Clutch guitarist Tim Sult took time out of his busy schedule to briefly chat with us about AC/DC, Motorhead, Deep Purple and his own band's excellent new album, Psychic Warfare. The inventive hard rock band from Maryland (which is celebrating its 25th anniversary this year) is in the middle of a tour that finds them alternating between headlining shows and opening up for Lamb of God, with the recently reunited four-man lineup of Corrosion of Conformity joining in on most dates.

So which songs from the new album are proving to be the most fun to play live?
It's always great to play all the new songs live, but I think for myself personally, I’m liking "Son of Virginia" the most. It’s super fun to play.

Even after 25 years and 11 studio albums, your set lists haven't calcified at all. Every show is primarily focused on material from your newest album. That's pretty brave, it'd be easier to rely on established favorites.
We change up our set list every night. I think that was the most important thing for us, to keep touring fun back in the early days. We would change our set list every night and add as much new material as possible to keep our shows fresh. Just truly to relieve our own boredom. I think the reason that we play a lot of our new material live is because we enjoy it. We actually like it and we want to play it. It’s really as simple as that. We wouldn’t record a song and put it out unless it was something that we believed in.

You shared a lot of shows with Motorhead on what turned out to be one of their last tours. Any particularly fond memories of Lemmy?
While I personally didn’t really interact with him a huge amount, last year we played a show with Motorhead [where] we flew into Germany and the airline lost our bass player’s bass. Lemmy was actually cool enough to let him play one of his basses for our entire set. That’s pretty much my favorite Lemmy story ever.

I was listening to an early interview with you, where you explained how you were in a classic rock cover band, but then somebody loaned you three hardcore cassettes and it totally changed your taste in music and, ultimately, your life. Would it be safe to assume you've fallen back in love with classic rock at least partway since then? Who's your favorite band? 
For sure, absolutely. I got sick of stuff like AC/DC [around] 1987, but of course my love for them was rekindled once I was on tour. [As for favorite band], I might have to go with Deep Purple as far as that genre goes.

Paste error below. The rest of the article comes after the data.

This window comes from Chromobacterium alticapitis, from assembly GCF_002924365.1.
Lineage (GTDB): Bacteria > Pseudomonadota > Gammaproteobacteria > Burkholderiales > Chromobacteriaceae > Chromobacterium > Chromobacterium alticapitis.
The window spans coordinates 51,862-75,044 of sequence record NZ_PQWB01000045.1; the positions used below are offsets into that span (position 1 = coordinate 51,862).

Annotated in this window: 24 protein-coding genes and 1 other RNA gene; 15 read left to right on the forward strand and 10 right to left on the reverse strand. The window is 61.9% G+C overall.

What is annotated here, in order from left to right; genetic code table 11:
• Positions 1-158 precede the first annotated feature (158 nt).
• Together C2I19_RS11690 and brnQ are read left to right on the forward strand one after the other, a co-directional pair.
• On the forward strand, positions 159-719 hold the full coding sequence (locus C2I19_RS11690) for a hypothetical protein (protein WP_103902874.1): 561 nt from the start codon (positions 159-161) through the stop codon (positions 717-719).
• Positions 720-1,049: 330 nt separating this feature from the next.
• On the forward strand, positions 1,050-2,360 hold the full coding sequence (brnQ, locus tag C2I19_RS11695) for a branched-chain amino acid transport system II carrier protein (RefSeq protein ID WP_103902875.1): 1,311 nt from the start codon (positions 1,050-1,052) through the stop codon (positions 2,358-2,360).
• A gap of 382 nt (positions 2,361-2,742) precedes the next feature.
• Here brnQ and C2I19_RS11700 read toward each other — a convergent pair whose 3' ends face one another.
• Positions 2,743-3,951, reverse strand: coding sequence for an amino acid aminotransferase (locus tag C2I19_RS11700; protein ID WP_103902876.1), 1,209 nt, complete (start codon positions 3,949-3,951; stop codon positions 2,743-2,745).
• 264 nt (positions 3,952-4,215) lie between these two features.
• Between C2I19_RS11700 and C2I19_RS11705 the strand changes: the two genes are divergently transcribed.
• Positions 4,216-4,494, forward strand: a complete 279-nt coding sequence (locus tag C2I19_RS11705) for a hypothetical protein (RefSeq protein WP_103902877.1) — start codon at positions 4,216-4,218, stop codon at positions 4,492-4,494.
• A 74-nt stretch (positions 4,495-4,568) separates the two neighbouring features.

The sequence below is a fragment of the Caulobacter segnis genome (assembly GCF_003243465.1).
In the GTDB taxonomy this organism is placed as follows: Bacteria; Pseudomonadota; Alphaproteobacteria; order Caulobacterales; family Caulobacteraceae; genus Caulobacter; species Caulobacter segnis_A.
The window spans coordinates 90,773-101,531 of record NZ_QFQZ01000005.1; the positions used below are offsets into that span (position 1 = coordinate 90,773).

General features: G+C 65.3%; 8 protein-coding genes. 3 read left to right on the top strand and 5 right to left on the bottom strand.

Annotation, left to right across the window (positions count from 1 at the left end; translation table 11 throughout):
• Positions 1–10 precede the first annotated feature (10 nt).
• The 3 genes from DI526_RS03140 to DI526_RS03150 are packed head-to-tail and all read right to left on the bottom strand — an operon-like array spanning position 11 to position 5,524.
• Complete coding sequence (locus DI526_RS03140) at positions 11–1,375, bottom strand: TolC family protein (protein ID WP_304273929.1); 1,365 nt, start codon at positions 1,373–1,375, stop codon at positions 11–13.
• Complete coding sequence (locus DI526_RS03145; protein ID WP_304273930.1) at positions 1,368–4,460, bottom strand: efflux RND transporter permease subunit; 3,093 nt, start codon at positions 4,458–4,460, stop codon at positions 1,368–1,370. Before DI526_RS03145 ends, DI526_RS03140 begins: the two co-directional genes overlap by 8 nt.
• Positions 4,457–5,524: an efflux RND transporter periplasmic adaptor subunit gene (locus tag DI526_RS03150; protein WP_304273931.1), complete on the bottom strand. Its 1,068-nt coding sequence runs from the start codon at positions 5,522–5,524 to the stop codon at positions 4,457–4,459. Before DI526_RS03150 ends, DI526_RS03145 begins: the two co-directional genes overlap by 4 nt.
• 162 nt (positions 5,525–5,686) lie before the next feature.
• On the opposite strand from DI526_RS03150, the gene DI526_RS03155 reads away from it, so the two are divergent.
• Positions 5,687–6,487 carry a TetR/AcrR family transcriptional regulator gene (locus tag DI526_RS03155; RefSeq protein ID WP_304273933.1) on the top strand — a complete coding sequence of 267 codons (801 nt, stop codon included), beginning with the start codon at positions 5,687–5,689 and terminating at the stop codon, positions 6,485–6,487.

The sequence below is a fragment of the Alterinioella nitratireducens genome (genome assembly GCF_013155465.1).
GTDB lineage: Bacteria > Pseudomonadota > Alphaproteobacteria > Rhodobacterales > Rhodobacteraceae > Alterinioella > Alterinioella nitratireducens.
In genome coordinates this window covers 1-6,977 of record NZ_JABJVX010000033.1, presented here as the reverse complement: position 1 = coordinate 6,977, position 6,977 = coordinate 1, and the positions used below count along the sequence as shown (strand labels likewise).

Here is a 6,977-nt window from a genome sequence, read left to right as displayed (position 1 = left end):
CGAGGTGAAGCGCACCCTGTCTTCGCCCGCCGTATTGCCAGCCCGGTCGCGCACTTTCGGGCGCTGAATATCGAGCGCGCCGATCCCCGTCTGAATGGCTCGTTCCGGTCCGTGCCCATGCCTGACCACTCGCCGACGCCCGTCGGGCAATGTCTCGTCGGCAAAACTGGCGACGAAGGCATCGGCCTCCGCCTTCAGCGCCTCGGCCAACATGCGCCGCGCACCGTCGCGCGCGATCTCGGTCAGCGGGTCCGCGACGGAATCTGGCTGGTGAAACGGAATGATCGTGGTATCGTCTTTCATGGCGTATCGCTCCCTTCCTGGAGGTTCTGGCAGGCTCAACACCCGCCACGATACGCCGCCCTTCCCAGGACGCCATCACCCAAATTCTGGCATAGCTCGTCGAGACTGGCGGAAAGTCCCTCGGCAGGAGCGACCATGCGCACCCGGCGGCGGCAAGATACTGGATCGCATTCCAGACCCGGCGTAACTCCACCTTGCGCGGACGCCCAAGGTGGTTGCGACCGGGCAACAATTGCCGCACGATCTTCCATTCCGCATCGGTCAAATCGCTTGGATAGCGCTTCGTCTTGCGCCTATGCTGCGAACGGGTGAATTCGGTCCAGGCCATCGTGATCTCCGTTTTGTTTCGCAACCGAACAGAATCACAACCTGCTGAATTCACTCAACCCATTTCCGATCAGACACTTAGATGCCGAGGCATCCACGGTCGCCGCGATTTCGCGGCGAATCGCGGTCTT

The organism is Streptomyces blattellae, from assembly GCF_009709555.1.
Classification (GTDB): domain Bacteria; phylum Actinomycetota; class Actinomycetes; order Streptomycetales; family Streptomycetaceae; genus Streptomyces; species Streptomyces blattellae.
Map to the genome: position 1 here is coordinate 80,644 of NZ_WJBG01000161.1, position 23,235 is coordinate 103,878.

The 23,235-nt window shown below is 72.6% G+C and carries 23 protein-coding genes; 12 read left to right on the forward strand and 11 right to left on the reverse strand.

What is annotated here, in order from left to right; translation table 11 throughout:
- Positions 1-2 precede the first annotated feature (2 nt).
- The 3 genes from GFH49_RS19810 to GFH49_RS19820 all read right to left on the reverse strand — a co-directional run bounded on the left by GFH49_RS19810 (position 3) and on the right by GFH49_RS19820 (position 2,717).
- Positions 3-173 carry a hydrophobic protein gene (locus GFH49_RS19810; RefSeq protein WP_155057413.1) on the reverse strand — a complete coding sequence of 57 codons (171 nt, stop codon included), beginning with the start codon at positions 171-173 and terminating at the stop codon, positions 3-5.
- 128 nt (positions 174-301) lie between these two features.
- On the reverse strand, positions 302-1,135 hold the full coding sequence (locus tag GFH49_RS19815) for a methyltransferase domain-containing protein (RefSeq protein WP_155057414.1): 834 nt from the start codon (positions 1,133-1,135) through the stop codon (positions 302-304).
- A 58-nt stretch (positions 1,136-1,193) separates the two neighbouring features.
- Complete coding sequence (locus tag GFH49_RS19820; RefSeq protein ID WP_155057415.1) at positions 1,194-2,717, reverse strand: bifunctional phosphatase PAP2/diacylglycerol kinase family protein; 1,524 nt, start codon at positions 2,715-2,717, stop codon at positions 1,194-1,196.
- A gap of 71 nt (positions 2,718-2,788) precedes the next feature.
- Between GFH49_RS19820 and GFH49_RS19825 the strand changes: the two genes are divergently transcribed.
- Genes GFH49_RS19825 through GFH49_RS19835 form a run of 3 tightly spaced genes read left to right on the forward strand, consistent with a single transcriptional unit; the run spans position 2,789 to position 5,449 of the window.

Is that why you added an organist for a few years back in the mid-'00s?
No, that isn’t the reason, but it did definitely add kind of a Deep Purple sound, actually more of an Allman Brothers Band sound, to the whole thing. That was just our experimental five-piece period.

Your audience has been fiercely loyal and steadily growing for over two decades -- we recently saw you in front of a sold-out crowd of thousands on a holiday weeknight -- and yet commercial radio largely won't touch you. Does that ever drive you nuts?
I used to wonder about that all the time, and then I kind of got sick of caring. It seems like over the years, radio has just gotten worse and worse, and worse, to where it’s at now. So radio is now not really a place where a true music fan goes for music. The radio is now for people who are not into music, just for people who listen to music as background noise. I’m just talking about terrestrial radio, not college or SiriusXM or internet radio.

One of the songs that got the best response at that show was "X-Ray Visions," the first song from Psychic Warfare. Every single person seemed to be waiting for the astrology breakdown section (1:54 in the video above). Is there a good story behind that part of the song?
I think originally that was the first lyric that [singer] Neil [Fallon] had to the song, and he originally just put it there as a filler, and he was going to change it later. But the rest of us liked it so much that we wanted him to keep it in there, because it was just so out there.

Do you have a sense for when certain things are going to connect that strongly with your audience? It brings to mind the "Everybody move to Canada, smoke lots of pot" line from "The Mob Goes Wild," which always get a huge response. 
No, not really, it just kind of happens. We can’t tell, because we hear the songs so many times and we go through periods of self-doubt, where we think about dumping everything that we have, and just writing new stuff. So by the time the album is done it’s kinda hard for us to even hear it anymore.

Is it hard to make that transition, from studio recording to live performance?
It changed a lot with Psychic Warfare, because we waited a long time between when we finished recording the albm and when we actually released it. So I managed to go five or six months without even listening to it. Then, when I started listening to it again, and when we started performing the songs, they felt new again. Whereas a lot of times, we’d just record an album and go right on tour. This time we had a little breathing room.

Great. So besides the busy year of touring, what's next on the agenda for Clutch?
There will be a vinyl re-release of the Full Fathom Five live album. That will be the next Weathermaker Records thing that we’re putting out. We’ve never put it out on vinyl before.

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